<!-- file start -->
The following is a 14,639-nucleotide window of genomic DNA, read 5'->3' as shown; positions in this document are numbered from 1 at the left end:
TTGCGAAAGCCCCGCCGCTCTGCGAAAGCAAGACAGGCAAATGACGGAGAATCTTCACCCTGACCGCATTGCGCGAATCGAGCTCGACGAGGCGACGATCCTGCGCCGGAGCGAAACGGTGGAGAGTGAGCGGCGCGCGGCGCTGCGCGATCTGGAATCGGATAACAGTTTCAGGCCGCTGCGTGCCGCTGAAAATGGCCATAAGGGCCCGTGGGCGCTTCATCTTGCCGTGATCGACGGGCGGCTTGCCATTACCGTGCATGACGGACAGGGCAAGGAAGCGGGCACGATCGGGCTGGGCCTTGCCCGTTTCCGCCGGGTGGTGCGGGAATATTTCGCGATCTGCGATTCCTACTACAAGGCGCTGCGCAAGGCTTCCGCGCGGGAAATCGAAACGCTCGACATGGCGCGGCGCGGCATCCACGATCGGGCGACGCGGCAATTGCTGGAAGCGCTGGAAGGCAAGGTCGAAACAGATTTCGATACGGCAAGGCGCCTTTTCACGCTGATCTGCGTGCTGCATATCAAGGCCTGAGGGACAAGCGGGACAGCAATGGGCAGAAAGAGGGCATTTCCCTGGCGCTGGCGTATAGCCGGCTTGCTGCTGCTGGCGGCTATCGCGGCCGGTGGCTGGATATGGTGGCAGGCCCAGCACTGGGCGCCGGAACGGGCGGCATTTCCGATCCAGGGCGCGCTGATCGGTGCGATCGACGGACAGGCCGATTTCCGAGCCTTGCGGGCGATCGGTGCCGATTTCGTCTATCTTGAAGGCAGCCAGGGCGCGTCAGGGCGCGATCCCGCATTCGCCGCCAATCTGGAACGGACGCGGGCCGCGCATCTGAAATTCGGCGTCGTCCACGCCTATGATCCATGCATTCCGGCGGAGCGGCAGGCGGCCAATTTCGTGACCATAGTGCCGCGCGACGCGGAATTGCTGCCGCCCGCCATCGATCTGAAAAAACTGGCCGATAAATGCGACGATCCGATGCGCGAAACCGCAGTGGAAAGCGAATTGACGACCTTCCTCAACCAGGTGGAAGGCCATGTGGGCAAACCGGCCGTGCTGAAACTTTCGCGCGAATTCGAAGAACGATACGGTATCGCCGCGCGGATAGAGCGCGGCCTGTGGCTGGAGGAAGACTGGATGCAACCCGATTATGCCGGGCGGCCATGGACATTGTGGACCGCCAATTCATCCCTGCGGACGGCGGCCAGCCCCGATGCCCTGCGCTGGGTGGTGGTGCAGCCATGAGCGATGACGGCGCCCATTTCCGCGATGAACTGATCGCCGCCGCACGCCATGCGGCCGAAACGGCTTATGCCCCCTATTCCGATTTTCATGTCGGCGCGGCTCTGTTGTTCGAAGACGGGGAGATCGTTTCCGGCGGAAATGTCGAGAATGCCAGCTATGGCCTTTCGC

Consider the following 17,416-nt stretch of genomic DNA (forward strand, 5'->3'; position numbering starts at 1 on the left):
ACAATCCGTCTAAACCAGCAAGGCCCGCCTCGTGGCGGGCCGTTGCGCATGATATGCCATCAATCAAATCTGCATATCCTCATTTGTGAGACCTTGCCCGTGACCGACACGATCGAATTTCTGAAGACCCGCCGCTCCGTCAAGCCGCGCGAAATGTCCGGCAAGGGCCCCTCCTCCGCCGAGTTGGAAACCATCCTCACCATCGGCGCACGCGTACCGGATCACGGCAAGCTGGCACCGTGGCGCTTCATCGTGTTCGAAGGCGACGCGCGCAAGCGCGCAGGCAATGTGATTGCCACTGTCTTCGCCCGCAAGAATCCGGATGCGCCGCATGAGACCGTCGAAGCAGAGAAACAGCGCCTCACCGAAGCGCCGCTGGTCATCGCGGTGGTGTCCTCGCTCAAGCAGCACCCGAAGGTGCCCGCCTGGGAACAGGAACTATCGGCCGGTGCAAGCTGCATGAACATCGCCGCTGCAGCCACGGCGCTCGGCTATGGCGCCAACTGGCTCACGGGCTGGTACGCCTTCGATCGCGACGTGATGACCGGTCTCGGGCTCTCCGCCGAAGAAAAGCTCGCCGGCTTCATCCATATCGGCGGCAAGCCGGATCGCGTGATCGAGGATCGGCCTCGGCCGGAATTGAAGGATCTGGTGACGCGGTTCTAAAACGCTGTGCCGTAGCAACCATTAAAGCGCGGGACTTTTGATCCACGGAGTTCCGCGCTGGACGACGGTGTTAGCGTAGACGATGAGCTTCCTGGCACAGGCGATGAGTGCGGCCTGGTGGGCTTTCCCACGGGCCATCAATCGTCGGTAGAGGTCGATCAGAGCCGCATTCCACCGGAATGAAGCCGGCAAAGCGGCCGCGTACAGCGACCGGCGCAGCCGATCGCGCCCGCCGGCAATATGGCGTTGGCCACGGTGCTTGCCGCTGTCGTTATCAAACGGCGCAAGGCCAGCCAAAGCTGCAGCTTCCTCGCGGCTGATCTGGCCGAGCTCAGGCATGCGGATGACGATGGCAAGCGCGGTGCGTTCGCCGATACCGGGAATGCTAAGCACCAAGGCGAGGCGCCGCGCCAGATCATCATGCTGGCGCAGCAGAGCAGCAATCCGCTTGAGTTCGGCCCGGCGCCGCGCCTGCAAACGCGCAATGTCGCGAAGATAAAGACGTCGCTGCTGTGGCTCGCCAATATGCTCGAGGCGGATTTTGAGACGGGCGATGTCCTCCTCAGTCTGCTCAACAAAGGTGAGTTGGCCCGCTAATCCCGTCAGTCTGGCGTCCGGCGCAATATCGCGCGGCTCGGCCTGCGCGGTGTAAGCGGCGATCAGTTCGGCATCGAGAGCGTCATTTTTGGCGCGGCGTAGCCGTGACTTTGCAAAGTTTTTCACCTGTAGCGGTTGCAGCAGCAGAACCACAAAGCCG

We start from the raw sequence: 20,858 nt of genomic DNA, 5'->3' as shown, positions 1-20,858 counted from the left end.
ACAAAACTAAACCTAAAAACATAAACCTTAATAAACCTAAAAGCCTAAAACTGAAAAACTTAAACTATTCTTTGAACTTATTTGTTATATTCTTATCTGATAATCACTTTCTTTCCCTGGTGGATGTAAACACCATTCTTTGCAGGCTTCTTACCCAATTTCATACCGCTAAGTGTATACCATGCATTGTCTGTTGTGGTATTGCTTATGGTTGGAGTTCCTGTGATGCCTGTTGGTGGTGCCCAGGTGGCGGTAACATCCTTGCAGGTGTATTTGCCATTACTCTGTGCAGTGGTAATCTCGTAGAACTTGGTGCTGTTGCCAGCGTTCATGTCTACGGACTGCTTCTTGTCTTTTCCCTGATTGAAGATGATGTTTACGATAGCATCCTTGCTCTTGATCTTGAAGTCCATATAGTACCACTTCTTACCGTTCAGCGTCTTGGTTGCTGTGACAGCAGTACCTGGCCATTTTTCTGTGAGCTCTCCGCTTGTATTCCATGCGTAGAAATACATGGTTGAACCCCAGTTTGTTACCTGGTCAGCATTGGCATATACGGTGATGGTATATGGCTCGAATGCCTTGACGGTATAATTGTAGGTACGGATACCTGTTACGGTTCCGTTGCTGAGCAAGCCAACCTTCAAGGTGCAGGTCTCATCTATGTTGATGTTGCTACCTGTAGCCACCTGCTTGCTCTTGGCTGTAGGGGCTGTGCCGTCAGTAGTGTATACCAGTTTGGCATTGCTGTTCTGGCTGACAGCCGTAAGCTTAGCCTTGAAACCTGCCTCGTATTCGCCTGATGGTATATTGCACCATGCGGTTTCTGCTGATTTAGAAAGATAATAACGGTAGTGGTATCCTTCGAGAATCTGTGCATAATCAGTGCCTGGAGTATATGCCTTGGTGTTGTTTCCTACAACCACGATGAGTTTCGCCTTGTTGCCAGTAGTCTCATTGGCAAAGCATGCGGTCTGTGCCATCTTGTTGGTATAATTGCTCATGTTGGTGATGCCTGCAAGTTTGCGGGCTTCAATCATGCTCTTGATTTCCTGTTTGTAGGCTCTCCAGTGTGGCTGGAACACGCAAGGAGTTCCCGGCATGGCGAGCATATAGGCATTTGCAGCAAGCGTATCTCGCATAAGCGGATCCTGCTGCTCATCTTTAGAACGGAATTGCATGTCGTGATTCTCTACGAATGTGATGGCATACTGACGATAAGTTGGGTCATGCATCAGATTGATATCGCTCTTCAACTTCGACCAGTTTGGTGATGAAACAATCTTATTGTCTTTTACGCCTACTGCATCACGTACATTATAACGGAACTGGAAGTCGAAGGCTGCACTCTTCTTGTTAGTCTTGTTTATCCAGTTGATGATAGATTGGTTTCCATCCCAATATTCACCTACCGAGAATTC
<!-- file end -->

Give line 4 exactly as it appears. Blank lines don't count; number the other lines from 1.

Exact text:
ACAATCCGTCTAAACCAGCAAGGCCCGCCTCGTGGCGGGCCGTTGCGCATGATATGCCATCAATCAAATCTGCATATCCTCATTTGTGAGACCTTGCCCGTGACCGACACGATCGAATTTCTGAAGACCCGCCGCTCCGTCAAGCCGCGCGAAATGTCCGGCAAGGGCCCCTCCTCCGCCGAGTTGGAAACCATCCTCACCATCGGCGCACGCGTACCGGATCACGGCAAGCTGGCACCGTGGCGCTTCATCGTGTTCGAAGGCGACGCGCGCAAGCGCGCAGGCAATGTGATTGCCACTGTCTTCGCCCGCAAGAATCCGGATGCGCCGCATGAGACCGTCGAAGCAGAGAAACAGCGCCTCACCGAAGCGCCGCTGGTCATCGCGGTGGTGTCCTCGCTCAAGCAGCACCCGAAGGTGCCCGCCTGGGAACAGGAACTATCGGCCGGTGCAAGCTGCATGAACATCGCCGCTGCAGCCACGGCGCTCGGCTATGGCGCCAACTGGCTCACGGGCTGGTACGCCTTCGATCGCGACGTGATGACCGGTCTCGGGCTCTCCGCCGAAGAAAAGCTCGCCGGCTTCATCCATATCGGCGGCAAGCCGGATCGCGTGATCGAGGATCGGCCTCGGCCGGAATTGAAGGATCTGGTGACGCGGTTCTAAAACGCTGTGCCGTAGCAACCATTAAAGCGCGGGACTTTTGATCCACGGAGTTCCGCGCTGGACGACGGTGTTAGCGTAGACGATGAGCTTCCTGGCACAGGCGATGAGTGCGGCCTGGTGGGCTTTCCCACGGGCCATCAATCGTCGGTAGAGGTCGATCAGAGCCGCATTCCACCGGAATGAAGCCGGCAAAGCGGCCGCGTACAGCGACCGGCGCAGCCGATCGCGCCCGCCGGCAATATGGCGTTGGCCACGGTGCTTGCCGCTGTCGTTATCAAACGGCGCAAGGCCAGCCAAAGCTGCAGCTTCCTCGCGGCTGATCTGGCCGAGCTCAGGCATGCGGATGACGATGGCAAGCGCGGTGCGTTCGCCGATACCGGGAATGCTAAGCACCAAGGCGAGGCGCCGCGCCAGATCATCATGCTGGCGCAGCAGAGCAGCAATCCGCTTGAGTTCGGCCCGGCGCCGCGCCTGCAAACGCGCAATGTCGCGAAGATAAAGACGTCGCTGCTGTGGCTCGCCAATATGCTCGAGGCGGATTTTGAGACGGGCGATGTCCTCCTCAGTCTGCTCAACAAAGGTGAGTTGGCCCGCTAATCCCGTCAGTCTGGCGTCCGGCGCAATATCGCGCGGCTCGGCCTGCGCGGTGTAAGCGGCGATCAGTTCGGCATCGAGAGCGTCATTTTTGGCGCGGCGTAGCCGTGACTTTGCAAAGTTTTTCACCTGTAGCGGTTGCAGCAGCAGAACCACAAAGCCG